It seems to me that both the misogyny accusation against Varadkar and the accusation against McDonald that she highlighted Varadkar's personal circumstances to suggest that he didn't understand the challenges faced by families are both based on unproveable counterfactuals.From memory, I think the article quotes her actual comments accurately.
I was surprised they didn't get more coverage during the week because I thought she sailed very close to the Andrea Leadsom's mistake on Theresa May. I don't believe Mary Lou, for all her faults, is homophobic but her comments were clumsy.
I've no sympathy for Sinn Fein or Mary Lou though, they're happy to play sexism card.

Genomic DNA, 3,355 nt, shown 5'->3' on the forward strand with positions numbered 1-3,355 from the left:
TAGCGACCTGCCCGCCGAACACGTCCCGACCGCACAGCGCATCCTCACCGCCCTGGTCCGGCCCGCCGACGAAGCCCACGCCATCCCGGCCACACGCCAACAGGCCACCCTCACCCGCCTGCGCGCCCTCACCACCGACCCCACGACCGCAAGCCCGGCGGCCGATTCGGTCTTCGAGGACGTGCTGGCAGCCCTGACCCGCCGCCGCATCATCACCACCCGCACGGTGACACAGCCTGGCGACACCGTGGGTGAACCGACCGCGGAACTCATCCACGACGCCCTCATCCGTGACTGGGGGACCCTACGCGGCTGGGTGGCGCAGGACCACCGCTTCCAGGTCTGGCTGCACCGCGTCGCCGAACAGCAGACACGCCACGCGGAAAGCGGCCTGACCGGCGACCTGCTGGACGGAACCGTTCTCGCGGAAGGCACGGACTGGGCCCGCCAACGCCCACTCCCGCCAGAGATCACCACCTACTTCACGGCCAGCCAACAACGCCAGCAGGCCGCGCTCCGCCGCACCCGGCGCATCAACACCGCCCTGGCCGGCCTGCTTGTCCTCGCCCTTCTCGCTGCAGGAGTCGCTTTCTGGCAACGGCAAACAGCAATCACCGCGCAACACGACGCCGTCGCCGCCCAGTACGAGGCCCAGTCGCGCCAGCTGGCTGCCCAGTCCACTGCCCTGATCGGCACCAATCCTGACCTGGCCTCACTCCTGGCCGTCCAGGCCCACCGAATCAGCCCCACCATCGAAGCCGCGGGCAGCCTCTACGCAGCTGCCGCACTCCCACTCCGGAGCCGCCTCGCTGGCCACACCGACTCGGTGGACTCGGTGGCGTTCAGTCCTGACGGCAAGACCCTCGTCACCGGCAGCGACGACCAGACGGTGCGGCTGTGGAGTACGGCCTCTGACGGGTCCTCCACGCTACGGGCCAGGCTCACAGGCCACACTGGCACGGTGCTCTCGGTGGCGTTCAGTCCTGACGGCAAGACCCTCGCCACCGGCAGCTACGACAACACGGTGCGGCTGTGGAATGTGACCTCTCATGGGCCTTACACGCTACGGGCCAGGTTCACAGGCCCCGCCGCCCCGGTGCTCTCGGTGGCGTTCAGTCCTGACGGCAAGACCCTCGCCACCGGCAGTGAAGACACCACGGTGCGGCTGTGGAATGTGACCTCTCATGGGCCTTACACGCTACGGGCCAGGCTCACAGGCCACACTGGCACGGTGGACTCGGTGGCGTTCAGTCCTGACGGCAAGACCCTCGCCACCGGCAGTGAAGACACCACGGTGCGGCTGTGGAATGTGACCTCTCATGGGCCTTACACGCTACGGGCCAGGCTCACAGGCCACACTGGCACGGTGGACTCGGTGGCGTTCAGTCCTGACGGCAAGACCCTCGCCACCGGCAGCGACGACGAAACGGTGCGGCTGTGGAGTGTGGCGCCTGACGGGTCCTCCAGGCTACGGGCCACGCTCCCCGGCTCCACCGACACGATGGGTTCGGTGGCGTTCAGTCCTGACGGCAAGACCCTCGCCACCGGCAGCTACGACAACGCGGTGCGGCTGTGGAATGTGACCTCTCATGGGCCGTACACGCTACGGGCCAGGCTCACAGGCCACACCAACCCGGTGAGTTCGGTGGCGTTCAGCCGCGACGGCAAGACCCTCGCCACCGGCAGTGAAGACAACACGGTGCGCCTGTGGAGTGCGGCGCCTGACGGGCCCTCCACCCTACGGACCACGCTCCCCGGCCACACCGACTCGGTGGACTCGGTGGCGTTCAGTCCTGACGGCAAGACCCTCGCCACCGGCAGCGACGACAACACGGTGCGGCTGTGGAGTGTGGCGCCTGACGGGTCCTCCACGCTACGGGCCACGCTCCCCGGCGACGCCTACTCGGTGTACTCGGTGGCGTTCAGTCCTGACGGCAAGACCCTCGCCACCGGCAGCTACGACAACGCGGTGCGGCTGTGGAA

This is FG showing they'll play the homophobic card if they have to.
In the Varadkar case, the argument is, essentially, that he wouldn't have made the remarks in question if McDonald were a man.
In the McDonald case, the argument is that she wouldn't have made the remarks in question if Varadkar were a parent.
Both arguments are, thus, equally flimsy.
The only instructive point in all of this is that it shows up partisanship: if you believe what Varadkar said crossed the line but you think that what McDonald said was OK then it would probably be easy to predict your party-political leaning. If you believe the opposite, then it would also probably be easy to predict your party-political leaning.